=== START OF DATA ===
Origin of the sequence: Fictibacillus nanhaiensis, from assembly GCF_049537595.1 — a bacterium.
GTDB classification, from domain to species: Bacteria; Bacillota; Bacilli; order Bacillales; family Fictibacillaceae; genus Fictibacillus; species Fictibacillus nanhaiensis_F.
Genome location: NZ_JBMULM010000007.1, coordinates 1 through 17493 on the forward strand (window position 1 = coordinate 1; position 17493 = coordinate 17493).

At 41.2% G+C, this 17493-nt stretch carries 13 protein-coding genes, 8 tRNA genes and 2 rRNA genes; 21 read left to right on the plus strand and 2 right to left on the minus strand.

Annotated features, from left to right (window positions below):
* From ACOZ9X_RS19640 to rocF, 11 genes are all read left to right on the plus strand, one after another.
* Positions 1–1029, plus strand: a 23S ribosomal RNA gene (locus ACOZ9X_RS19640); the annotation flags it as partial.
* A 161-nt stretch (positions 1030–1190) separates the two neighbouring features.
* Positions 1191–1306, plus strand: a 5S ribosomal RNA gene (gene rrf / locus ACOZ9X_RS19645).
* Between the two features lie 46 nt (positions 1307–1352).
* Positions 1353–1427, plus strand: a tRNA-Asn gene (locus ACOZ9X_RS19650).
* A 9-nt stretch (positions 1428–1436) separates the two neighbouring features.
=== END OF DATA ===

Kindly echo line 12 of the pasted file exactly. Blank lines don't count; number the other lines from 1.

* A 9-nt stretch (positions 1428–1436) separates the two neighbouring features.